Hospital Not Liable for Disability Discrimination against Deaf Patient for Not Offering Onsite Interpreter for 6 Days

July 13, 2022 | Strategic Insights for Health System


​After being treated in a hospital for a gunshot wound, a patient sued a hospital in Louisiana for disability discrimination for failing to provide an onsite interpreter for six days when the hospital staff knew the patient was deaf and "virtually illiterate." The patient claimed the hospital violated Section 504 of the Rehabilitation Act (RA), 29 U.S.C. § 794; Title III of the Americans with Disabilities Act (ADA), 42 U.S.C. § 12182; Section 1557 of the Patient Protection and Affordable Care Act (ACA), 42 U.S.C. § 18116; and the Louisiana Commission on Human Rights, La. Rev. Stat. § 51:2231. Ultimately, only the RA and ACA claims remained. The trial court, not finding intentional disability discrimination and noting sufficient accommodation for the patient's disability, granted the defendant hospital's Motion for Summary Judgement, thereby dismissing the remaining claims. The patient appealed.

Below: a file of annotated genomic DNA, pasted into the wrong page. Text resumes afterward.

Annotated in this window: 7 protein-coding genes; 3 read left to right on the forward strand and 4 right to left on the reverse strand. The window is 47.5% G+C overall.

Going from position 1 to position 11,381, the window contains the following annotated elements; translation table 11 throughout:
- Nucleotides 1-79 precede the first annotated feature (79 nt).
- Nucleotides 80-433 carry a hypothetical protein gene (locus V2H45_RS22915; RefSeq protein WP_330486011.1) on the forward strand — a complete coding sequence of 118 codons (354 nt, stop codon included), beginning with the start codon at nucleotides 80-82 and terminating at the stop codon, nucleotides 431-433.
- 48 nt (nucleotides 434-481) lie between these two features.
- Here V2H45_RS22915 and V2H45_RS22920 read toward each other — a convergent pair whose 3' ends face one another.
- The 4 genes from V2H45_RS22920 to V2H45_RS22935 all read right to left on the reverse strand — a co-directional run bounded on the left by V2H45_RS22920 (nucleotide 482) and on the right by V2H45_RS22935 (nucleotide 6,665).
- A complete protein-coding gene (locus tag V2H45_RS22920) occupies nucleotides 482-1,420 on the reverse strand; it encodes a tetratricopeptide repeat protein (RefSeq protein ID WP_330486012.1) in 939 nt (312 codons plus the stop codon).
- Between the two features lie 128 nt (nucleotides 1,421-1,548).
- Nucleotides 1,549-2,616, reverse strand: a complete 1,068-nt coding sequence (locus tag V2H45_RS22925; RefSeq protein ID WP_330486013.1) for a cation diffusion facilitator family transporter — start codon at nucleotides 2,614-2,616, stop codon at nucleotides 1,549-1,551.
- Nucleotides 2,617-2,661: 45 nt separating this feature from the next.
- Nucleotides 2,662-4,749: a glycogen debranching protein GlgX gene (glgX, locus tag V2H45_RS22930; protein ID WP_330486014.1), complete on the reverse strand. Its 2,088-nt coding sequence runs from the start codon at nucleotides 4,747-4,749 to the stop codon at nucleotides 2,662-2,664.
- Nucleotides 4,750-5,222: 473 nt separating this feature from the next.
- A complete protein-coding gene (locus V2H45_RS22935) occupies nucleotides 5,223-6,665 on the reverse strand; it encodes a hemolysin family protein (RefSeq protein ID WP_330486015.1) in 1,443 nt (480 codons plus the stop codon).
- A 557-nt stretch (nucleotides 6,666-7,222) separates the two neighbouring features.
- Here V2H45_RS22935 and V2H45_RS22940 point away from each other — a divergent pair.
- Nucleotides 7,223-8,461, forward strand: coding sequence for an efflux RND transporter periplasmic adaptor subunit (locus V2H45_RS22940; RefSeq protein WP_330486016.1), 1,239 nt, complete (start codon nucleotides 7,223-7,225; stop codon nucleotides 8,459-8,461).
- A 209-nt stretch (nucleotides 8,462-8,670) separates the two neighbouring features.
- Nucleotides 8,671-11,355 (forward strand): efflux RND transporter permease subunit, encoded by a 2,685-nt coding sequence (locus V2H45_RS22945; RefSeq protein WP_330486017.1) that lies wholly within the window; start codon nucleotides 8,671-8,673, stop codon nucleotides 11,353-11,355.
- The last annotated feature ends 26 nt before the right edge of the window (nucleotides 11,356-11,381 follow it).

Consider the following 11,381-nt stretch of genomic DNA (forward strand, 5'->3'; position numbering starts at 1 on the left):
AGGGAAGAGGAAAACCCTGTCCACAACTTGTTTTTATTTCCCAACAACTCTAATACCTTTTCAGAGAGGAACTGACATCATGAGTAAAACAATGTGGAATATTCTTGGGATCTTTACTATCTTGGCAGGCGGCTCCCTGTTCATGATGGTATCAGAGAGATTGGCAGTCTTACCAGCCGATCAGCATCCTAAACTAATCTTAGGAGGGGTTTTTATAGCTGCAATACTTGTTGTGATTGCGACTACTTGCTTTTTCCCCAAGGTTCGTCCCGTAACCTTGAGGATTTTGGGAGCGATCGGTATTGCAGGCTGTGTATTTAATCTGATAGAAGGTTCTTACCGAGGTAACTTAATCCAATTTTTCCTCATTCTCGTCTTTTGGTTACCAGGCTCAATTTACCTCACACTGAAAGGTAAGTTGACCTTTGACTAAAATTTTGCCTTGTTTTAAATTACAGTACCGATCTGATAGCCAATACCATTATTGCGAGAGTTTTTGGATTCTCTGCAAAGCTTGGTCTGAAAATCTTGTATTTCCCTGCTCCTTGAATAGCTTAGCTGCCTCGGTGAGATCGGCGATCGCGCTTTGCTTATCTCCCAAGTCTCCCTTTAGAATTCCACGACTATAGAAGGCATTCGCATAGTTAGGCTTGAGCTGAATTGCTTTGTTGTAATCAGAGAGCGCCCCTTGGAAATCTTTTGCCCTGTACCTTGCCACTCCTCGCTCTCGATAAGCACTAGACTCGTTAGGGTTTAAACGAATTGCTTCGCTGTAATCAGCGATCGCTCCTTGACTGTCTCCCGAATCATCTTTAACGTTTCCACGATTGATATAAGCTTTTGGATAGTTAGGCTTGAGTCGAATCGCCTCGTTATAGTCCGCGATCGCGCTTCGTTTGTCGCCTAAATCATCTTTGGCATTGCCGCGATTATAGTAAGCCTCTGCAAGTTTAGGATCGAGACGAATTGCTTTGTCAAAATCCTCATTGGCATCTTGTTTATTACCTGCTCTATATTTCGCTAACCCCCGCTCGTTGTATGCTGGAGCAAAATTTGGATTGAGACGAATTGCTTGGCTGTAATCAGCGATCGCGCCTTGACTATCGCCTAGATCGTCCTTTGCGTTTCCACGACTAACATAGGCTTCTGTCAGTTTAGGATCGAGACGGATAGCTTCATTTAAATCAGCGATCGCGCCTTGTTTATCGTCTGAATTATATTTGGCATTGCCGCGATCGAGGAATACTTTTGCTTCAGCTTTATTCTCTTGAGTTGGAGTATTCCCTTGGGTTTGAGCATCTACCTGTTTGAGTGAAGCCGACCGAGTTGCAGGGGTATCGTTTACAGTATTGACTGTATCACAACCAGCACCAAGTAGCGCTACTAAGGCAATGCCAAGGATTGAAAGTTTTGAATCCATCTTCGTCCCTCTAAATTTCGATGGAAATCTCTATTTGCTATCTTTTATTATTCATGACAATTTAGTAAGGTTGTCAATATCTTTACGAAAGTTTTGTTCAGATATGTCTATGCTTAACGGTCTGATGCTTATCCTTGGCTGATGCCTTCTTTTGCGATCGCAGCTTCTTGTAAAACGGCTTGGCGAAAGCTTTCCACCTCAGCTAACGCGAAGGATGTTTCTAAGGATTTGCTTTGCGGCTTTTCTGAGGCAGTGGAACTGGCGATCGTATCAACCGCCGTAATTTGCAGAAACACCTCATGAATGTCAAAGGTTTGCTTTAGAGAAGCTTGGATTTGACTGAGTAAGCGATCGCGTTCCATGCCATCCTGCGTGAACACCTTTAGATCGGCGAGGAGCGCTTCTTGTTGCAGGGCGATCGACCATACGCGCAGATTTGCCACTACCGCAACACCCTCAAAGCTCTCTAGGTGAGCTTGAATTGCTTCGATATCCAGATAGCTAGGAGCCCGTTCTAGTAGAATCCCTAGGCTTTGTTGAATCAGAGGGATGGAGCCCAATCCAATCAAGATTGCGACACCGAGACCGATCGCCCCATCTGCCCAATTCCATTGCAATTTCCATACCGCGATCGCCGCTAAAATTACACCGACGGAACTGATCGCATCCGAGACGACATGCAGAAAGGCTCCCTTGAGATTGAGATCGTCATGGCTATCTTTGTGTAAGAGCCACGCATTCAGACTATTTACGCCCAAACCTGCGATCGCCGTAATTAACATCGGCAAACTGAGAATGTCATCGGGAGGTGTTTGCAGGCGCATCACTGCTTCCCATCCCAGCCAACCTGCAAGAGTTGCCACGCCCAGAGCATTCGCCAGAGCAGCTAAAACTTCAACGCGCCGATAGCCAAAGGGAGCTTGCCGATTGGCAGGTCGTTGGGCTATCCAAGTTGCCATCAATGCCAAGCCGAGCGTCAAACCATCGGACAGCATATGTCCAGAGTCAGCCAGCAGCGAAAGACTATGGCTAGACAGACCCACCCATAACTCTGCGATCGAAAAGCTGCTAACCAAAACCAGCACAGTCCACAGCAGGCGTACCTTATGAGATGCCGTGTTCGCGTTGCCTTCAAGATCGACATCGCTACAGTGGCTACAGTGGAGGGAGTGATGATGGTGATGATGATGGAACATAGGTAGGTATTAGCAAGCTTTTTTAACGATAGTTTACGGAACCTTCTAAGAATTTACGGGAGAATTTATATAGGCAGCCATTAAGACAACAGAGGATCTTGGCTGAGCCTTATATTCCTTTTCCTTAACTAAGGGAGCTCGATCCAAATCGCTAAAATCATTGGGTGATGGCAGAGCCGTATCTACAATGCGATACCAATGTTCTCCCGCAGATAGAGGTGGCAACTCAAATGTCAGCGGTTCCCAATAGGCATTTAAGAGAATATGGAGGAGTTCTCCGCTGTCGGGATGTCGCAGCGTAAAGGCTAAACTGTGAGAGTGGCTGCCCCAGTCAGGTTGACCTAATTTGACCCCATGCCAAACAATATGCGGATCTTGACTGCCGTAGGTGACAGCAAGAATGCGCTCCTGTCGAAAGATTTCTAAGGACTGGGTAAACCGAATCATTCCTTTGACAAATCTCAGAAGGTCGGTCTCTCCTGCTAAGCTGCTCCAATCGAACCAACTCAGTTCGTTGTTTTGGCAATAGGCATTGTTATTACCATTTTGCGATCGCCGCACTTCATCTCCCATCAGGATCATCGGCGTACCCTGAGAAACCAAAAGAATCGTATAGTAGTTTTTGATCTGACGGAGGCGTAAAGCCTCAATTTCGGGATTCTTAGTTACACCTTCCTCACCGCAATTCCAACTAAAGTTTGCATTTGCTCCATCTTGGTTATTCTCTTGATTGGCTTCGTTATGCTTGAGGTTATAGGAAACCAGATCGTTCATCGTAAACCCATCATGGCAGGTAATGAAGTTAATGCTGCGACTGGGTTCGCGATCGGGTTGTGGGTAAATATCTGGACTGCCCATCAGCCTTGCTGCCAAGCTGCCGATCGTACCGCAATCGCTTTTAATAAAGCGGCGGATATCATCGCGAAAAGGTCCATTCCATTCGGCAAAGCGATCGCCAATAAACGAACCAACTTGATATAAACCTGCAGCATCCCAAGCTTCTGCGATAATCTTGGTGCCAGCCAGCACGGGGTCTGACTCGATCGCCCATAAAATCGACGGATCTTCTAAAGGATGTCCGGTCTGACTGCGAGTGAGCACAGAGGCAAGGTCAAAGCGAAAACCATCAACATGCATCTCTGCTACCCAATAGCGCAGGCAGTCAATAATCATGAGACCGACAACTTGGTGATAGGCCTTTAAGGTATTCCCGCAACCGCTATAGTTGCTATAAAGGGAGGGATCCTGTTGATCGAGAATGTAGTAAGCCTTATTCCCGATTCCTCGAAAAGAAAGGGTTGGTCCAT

The patient was hospitalized due to a gunshot wound in his back. His grandmother testified during deposition that she told the ambulance crew, the emergency room staff, and her grandson's doctor that the patient was deaf and needed an interpreter. Surgery was performed on the first day of his hospital stay. On the second day, a care coordinator communicated with the patient via American Sign Language (ASL) to discuss the patient's needs. The care coordinator asked the patient if he needed any additional services, but the patient declined. The care coordinator stated that neither the patient nor...

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